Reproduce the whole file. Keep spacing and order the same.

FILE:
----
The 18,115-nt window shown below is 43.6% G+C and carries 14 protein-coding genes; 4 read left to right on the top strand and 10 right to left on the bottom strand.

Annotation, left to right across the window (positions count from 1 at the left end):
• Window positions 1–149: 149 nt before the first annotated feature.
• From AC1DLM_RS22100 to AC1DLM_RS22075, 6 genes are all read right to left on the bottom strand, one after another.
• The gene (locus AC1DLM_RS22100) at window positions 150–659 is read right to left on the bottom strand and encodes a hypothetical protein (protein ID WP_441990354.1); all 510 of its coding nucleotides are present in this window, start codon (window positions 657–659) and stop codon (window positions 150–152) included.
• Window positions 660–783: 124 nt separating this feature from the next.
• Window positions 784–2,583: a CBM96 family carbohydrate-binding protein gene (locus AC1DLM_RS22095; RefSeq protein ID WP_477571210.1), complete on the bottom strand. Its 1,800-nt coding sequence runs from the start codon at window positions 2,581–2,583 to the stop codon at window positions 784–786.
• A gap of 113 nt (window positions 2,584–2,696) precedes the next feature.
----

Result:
The 18,115-nt window shown below is 43.6% G+C and carries 14 protein-coding genes; 4 read left to right on the top strand and 10 right to left on the bottom strand.

Annotation, left to right across the window (positions count from 1 at the left end):
• Window positions 1–149: 149 nt before the first annotated feature.
• From AC1DLM_RS22100 to AC1DLM_RS22075, 6 genes are all read right to left on the bottom strand, one after another.
• The gene (locus AC1DLM_RS22100) at window positions 150–659 is read right to left on the bottom strand and encodes a hypothetical protein (protein ID WP_441990354.1); all 510 of its coding nucleotides are present in this window, start codon (window positions 657–659) and stop codon (window positions 150–152) included.
• Window positions 660–783: 124 nt separating this feature from the next.
• Window positions 784–2,583: a CBM96 family carbohydrate-binding protein gene (locus AC1DLM_RS22095; RefSeq protein ID WP_477571210.1), complete on the bottom strand. Its 1,800-nt coding sequence runs from the start codon at window positions 2,581–2,583 to the stop codon at window positions 784–786.
• A gap of 113 nt (window positions 2,584–2,696) precedes the next feature.